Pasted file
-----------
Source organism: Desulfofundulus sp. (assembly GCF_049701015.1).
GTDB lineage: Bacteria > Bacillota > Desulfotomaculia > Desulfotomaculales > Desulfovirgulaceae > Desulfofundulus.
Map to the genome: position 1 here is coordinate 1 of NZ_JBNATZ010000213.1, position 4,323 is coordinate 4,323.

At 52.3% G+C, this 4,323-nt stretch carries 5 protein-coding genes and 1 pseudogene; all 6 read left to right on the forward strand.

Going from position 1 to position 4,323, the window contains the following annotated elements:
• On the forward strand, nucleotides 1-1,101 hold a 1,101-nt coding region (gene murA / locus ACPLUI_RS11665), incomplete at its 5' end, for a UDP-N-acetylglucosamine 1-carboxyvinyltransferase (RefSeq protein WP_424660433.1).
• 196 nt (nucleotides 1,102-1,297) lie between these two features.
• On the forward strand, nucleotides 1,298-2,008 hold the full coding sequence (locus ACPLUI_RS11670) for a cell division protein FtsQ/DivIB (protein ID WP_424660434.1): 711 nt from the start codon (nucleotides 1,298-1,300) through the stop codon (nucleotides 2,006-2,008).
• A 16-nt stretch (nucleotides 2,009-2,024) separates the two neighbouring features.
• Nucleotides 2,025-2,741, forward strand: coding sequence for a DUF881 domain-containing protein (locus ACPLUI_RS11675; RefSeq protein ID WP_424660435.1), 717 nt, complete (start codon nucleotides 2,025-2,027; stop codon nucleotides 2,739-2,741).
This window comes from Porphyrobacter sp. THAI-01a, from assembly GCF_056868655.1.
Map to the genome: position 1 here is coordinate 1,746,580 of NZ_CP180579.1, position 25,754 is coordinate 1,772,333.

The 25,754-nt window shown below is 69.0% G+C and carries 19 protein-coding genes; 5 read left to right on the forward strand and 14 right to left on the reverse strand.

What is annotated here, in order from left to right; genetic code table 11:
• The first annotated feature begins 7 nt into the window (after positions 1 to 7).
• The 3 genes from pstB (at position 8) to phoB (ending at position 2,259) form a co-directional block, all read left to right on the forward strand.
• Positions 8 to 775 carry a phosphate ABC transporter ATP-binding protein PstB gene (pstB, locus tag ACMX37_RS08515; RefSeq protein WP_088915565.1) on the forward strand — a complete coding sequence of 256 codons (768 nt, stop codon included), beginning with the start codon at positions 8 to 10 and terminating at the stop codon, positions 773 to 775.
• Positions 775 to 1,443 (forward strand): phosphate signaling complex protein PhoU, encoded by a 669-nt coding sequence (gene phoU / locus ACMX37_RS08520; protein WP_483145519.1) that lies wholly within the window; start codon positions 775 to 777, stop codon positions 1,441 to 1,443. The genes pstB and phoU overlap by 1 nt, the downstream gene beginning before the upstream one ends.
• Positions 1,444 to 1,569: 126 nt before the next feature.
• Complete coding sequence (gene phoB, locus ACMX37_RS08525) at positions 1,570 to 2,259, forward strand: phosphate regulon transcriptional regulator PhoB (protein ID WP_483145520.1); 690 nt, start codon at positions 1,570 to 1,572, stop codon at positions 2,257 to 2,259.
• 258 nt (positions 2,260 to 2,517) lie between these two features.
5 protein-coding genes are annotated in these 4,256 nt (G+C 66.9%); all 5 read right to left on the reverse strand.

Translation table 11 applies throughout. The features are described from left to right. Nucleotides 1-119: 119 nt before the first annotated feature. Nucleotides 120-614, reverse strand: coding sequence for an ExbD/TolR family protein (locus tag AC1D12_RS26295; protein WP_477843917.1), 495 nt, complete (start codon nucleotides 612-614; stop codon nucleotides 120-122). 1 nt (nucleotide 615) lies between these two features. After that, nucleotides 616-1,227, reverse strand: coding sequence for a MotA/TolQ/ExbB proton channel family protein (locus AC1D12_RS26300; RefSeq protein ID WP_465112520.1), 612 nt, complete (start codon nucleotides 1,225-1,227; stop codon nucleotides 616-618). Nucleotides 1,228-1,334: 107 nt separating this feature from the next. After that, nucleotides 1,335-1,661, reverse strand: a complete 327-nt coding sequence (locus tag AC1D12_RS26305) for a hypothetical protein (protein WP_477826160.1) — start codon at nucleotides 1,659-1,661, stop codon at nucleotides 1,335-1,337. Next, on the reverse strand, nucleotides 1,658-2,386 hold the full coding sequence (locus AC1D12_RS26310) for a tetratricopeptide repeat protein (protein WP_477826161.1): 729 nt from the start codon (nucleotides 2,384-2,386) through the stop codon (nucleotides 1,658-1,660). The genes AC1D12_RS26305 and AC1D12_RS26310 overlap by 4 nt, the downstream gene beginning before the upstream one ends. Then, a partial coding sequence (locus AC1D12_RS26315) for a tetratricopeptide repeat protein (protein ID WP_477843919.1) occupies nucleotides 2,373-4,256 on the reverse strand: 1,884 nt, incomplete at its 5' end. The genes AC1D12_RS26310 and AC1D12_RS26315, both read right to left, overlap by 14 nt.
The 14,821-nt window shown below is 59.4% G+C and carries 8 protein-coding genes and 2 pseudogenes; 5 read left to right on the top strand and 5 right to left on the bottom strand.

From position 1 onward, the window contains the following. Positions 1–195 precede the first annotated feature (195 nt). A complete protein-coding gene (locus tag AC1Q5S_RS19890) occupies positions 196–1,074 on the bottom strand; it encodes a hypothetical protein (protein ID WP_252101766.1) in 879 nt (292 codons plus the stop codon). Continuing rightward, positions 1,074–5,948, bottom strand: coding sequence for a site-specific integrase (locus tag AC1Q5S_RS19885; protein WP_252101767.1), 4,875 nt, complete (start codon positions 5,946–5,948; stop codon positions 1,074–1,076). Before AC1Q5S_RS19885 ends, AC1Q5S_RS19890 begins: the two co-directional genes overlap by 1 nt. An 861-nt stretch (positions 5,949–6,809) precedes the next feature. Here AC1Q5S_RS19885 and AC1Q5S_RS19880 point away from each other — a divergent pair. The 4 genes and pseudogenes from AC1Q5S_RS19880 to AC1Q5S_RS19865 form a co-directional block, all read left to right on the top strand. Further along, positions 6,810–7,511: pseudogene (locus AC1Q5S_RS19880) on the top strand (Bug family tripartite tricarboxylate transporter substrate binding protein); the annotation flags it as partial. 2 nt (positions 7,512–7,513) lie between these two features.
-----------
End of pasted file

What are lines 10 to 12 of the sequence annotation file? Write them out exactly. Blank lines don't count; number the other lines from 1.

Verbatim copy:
• Nucleotides 2,025-2,741, forward strand: coding sequence for a DUF881 domain-containing protein (locus ACPLUI_RS11675; RefSeq protein ID WP_424660435.1), 717 nt, complete (start codon nucleotides 2,025-2,027; stop codon nucleotides 2,739-2,741).
This window comes from Porphyrobacter sp. THAI-01a, from assembly GCF_056868655.1.
Map to the genome: position 1 here is coordinate 1,746,580 of NZ_CP180579.1, position 25,754 is coordinate 1,772,333.